You can tell from Adams’s bibliography that he did not need to rely on anybody else’s book on absinthe for information. His research has been omnivorous and meticulous. The sources he has drawn upon include Nicole Albert’s ‘Sappho Mythified, Sappho Mystified or the Metamorphosis of Sappho in Fin de Siècle France’ in Journal of Homosexuality, 1993; Herbert L. Bonkovsky et al., ‘Porphyrogenic Properties of the Terpenes Camphor, Pinene and Thujone’, Biochemical Pharmacology, 1982; Leslie Choquette, ‘Homosexuals in the City: Representations of Lesbian and Gay Space in 19th-Century Paris’ Journal of Homosexuality, 2001; Karin M. Hold et al., ‘Alpha-thujone (the active component of absinthe): Gamma-Aminobutyric acid type A receptor modulation and metabolic detoxification’, Proceedings of the National Academy of Science, USA, 2000; and Lucy H. Hooper, ‘Parisian Maniacs and Madhouses’, Lippincott’s Magazine, 1878.
Jad Adams has assimilated all this material, and much besides — historical, medical, social, cultural — and melded it into a most beguiling book. As those who have read his biographies know, he is the master of a classically lucid style enlivened by dashes of the colloquial and by entertaining detail. He begins this book by defining his subject. In the 19th century absinthe was a liqueur with alcohol, wormwood (in Greek apsinthion) and anise as essential ingredients. It had an alcohol level of up to 75 per cent. The wormwood gave it a bitter taste, so sugar was often added, sometimes with a silver ‘absinthe spoon’. The addition of water to the emerald liquid freed plant oils suspended in the alcohol and made it a cloudy pale green drink, an effect known as ‘louching’. ‘Many dreamy hours were spent in observing this magical process taking place in a glass.’ The mind-expanding properties of absinthe were to some extent confirmed by research in the 1970s and 1990s, which suggested that the chemical thujone found in wormwood has a peculiarly stimulating effect on the brain’s chemistry.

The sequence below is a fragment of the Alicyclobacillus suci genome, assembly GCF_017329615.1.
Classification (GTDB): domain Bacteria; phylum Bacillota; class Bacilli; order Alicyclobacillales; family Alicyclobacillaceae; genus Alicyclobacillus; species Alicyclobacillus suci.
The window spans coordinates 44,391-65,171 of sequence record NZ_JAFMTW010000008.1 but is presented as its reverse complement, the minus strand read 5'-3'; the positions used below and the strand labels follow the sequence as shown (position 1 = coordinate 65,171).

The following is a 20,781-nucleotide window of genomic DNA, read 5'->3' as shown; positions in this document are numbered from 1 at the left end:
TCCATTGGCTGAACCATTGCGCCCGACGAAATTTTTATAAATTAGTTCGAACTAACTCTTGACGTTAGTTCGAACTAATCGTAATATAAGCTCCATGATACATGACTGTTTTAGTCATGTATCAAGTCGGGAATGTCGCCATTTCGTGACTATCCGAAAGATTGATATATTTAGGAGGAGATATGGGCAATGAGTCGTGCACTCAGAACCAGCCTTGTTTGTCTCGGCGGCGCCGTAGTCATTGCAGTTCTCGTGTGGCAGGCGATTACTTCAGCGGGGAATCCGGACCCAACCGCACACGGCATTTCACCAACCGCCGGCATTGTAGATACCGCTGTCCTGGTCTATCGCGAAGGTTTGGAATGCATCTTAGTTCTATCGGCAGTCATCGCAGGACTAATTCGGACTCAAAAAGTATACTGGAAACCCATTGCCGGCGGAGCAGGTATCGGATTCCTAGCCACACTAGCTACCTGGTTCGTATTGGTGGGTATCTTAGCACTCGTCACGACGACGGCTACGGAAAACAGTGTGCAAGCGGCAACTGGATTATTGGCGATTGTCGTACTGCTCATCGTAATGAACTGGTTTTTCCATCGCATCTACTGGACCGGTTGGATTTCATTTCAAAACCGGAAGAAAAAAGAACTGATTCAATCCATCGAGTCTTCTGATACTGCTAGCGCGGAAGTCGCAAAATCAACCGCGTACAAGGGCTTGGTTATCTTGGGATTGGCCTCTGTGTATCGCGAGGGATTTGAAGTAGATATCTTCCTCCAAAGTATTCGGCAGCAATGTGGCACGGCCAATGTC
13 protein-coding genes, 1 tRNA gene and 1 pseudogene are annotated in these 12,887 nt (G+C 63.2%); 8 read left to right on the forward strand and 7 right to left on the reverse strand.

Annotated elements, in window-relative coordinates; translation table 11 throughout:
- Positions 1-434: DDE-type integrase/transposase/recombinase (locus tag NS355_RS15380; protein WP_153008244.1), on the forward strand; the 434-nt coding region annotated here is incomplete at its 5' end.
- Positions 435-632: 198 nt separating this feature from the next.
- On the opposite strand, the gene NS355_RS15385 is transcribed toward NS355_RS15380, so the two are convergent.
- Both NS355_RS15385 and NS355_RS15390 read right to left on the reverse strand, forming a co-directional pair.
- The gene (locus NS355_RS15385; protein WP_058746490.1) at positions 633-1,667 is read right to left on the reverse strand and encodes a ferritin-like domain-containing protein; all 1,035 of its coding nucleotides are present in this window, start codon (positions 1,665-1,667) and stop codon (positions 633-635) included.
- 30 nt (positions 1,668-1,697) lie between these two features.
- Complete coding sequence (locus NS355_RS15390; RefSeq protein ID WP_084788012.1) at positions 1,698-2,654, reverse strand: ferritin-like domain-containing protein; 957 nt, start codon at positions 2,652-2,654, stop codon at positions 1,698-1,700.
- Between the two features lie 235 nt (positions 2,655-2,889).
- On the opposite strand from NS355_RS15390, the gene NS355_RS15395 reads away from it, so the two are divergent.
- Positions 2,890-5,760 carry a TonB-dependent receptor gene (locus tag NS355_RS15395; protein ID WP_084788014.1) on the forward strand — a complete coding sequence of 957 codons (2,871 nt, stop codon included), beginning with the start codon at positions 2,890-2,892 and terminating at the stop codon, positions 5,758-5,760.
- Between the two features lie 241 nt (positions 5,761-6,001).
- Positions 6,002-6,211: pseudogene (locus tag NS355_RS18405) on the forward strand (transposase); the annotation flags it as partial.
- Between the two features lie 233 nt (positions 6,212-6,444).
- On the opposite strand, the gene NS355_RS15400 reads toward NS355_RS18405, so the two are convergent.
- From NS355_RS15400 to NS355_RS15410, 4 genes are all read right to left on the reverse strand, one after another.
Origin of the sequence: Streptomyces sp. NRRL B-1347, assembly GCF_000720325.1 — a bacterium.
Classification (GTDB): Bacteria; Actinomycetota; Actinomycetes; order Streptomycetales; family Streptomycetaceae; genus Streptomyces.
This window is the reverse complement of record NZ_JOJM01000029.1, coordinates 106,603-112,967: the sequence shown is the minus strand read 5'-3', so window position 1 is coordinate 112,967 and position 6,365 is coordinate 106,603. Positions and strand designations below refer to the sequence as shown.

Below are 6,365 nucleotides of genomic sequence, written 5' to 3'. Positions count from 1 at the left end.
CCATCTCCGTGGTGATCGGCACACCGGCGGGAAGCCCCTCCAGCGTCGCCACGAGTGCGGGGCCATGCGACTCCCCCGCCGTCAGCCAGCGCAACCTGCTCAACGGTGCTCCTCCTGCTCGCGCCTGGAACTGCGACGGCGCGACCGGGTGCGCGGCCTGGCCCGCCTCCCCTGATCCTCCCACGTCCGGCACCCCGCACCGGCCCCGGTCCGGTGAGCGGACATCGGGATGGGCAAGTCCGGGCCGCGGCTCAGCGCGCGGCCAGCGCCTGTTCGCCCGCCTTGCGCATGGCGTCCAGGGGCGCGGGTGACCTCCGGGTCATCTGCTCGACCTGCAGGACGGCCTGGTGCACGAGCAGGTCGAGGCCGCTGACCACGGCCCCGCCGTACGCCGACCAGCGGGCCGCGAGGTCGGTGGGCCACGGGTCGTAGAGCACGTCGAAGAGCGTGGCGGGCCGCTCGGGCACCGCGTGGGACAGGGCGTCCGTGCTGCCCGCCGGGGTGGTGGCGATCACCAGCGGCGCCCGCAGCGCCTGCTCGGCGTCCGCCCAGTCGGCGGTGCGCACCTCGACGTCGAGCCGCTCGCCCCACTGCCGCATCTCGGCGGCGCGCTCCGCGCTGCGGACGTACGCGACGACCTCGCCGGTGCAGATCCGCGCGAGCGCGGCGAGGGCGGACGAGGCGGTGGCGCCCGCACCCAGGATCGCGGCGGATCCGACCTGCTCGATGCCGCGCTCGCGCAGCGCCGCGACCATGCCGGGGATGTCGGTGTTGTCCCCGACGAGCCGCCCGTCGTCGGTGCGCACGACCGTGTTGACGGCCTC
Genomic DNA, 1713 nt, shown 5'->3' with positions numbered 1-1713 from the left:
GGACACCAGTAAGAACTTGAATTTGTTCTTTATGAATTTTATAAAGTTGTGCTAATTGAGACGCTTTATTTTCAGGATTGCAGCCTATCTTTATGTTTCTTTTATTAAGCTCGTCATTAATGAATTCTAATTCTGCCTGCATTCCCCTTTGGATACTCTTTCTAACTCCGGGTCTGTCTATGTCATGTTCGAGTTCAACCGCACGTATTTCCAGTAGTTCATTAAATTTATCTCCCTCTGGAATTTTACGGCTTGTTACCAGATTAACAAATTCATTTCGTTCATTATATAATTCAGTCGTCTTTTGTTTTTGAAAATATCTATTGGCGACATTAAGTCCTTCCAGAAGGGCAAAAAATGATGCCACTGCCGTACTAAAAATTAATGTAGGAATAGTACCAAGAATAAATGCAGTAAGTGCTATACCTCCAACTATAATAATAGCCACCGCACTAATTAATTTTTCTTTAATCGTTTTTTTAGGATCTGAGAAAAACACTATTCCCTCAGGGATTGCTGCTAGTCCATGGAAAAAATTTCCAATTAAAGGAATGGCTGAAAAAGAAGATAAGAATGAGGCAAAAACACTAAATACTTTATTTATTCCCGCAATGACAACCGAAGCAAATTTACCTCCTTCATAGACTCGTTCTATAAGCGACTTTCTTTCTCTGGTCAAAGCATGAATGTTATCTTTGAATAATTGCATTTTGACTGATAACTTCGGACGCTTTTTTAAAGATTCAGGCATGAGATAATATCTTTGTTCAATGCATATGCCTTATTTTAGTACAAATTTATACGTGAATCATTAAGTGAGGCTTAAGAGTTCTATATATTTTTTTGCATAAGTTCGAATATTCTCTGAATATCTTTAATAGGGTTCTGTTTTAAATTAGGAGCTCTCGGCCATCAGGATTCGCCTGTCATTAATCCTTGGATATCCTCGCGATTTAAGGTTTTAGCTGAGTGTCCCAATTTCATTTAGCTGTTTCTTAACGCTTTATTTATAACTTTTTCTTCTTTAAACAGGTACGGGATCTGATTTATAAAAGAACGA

Absinthe had a part in the creation of the French overseas empire in North Africa and Indo-China when it was used as a disinfectant and anti-malarial by the troops. The military brought a taste for it back from their campaigns. It became a ‘patriotic tonic’ for the bourgeoisie, at first too expensive for the working class. Adams points out that absinthe figures not at all in Henri Murger’s Scènes de la vie de Bohème, first published in a review in 1848, then in book form in 1851 — the basis of Puccini’s opera La Bohème. But the drink became associated with artists soon after the mid-19th century.
It is tempting for anyone who writes about absinthe to over-dramatise the subject. In the late 19th century, many held that it caused madness, even ‘degeneracy in the entire French race’. It was referred to as ‘the devil in a bottle’; ‘filthy decoctions’; ‘villainous stuff’; ‘a vile green lubricant’; ‘the green fairy’; and ‘the queen of poisons’. Adams is scrupulously careful, in general, not to blame absinthe for the decline and fall of the
famous writers and artists of whom he gives marvellously evocative thumbnail sketches. Most of these people, he thinks, turned to absinthe not for any mystical qualities, but because of its high alcohol content.
French doctors of the 19th century made elaborate experiments with absinthe and wrote learned and damning papers on what they called ‘absinthism’. A Dr S. D. Lalou of the Sorbonne administered powerful essences of absinthe to dogs, which duly suffered agitation, minor convulsions and then ‘epileptiform seizure’. (One presumes the poor mutts were given ‘a hair of the human being’ on the morning after the night before.) ‘Absinthism’ was hardly to be distinguished from common or garden alcoholism; but the wine-producers, badly hit by the vine-pest, were happy to foster the idea that absinthe was ‘leprous’, a unique menace. In the early years of the 20th century, the drink was banned in Switzerland, Belgium, France and the United States (a harbinger there of all-out Prohibition) — but, oddly enough, not in Britain, where, Adams records: